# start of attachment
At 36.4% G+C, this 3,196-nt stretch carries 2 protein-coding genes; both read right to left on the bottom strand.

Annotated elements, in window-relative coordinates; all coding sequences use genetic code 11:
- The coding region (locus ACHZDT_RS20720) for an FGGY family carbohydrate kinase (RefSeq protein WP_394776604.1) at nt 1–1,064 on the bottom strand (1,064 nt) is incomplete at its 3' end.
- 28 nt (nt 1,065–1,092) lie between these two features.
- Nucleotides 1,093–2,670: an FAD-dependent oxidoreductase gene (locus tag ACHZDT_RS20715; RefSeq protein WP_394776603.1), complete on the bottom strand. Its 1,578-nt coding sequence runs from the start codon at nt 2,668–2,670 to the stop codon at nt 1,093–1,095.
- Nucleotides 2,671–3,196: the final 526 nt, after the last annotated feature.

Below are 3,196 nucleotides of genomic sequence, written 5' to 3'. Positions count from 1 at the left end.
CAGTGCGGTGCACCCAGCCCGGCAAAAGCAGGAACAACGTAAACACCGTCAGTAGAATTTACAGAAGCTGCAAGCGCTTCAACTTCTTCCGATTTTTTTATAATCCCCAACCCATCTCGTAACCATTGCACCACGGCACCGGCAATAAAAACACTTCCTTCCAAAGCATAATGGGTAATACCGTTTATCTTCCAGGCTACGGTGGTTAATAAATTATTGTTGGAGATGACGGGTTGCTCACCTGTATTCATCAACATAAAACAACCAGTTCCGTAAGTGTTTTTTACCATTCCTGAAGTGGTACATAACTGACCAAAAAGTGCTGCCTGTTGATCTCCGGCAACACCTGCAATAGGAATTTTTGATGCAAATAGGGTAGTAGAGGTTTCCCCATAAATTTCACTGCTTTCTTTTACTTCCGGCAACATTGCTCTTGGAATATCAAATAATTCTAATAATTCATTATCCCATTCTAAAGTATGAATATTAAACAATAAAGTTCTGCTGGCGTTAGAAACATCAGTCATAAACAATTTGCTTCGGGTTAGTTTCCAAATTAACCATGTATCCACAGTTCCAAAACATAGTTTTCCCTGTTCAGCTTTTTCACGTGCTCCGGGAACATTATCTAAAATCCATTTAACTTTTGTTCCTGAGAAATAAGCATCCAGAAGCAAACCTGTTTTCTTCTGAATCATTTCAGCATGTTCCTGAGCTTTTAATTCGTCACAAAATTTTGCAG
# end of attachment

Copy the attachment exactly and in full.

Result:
At 36.4% G+C, this 3,196-nt stretch carries 2 protein-coding genes; both read right to left on the bottom strand.

Annotated elements, in window-relative coordinates; all coding sequences use genetic code 11:
- The coding region (locus ACHZDT_RS20720) for an FGGY family carbohydrate kinase (RefSeq protein WP_394776604.1) at nt 1–1,064 on the bottom strand (1,064 nt) is incomplete at its 3' end.
- 28 nt (nt 1,065–1,092) lie between these two features.
- Nucleotides 1,093–2,670: an FAD-dependent oxidoreductase gene (locus tag ACHZDT_RS20715; RefSeq protein WP_394776603.1), complete on the bottom strand. Its 1,578-nt coding sequence runs from the start codon at nt 2,668–2,670 to the stop codon at nt 1,093–1,095.
- Nucleotides 2,671–3,196: the final 526 nt, after the last annotated feature.

Below are 3,196 nucleotides of genomic sequence, written 5' to 3'. Positions count from 1 at the left end.
CAGTGCGGTGCACCCAGCCCGGCAAAAGCAGGAACAACGTAAACACCGTCAGTAGAATTTACAGAAGCTGCAAGCGCTTCAACTTCTTCCGATTTTTTTATAATCCCCAACCCATCTCGTAACCATTGCACCACGGCACCGGCAATAAAAACACTTCCTTCCAAAGCATAATGGGTAATACCGTTTATCTTCCAGGCTACGGTGGTTAATAAATTATTGTTGGAGATGACGGGTTGCTCACCTGTATTCATCAACATAAAACAACCAGTTCCGTAAGTGTTTTTTACCATTCCTGAAGTGGTACATAACTGACCAAAAAGTGCTGCCTGTTGATCTCCGGCAACACCTGCAATAGGAATTTTTGATGCAAATAGGGTAGTAGAGGTTTCCCCATAAATTTCACTGCTTTCTTTTACTTCCGGCAACATTGCTCTTGGAATATCAAATAATTCTAATAATTCATTATCCCATTCTAAAGTATGAATATTAAACAATAAAGTTCTGCTGGCGTTAGAAACATCAGTCATAAACAATTTGCTTCGGGTTAGTTTCCAAATTAACCATGTATCCACAGTTCCAAAACATAGTTTTCCCTGTTCAGCTTTTTCACGTGCTCCGGGAACATTATCTAAAATCCATTTAACTTTTGTTCCTGAGAAATAAGCATCCAGAAGCAAACCTGTTTTCTTCTGAATCATTTCAGCATGTTCCTGAGCTTTTAATTCGTCACAAAATTTTGCAG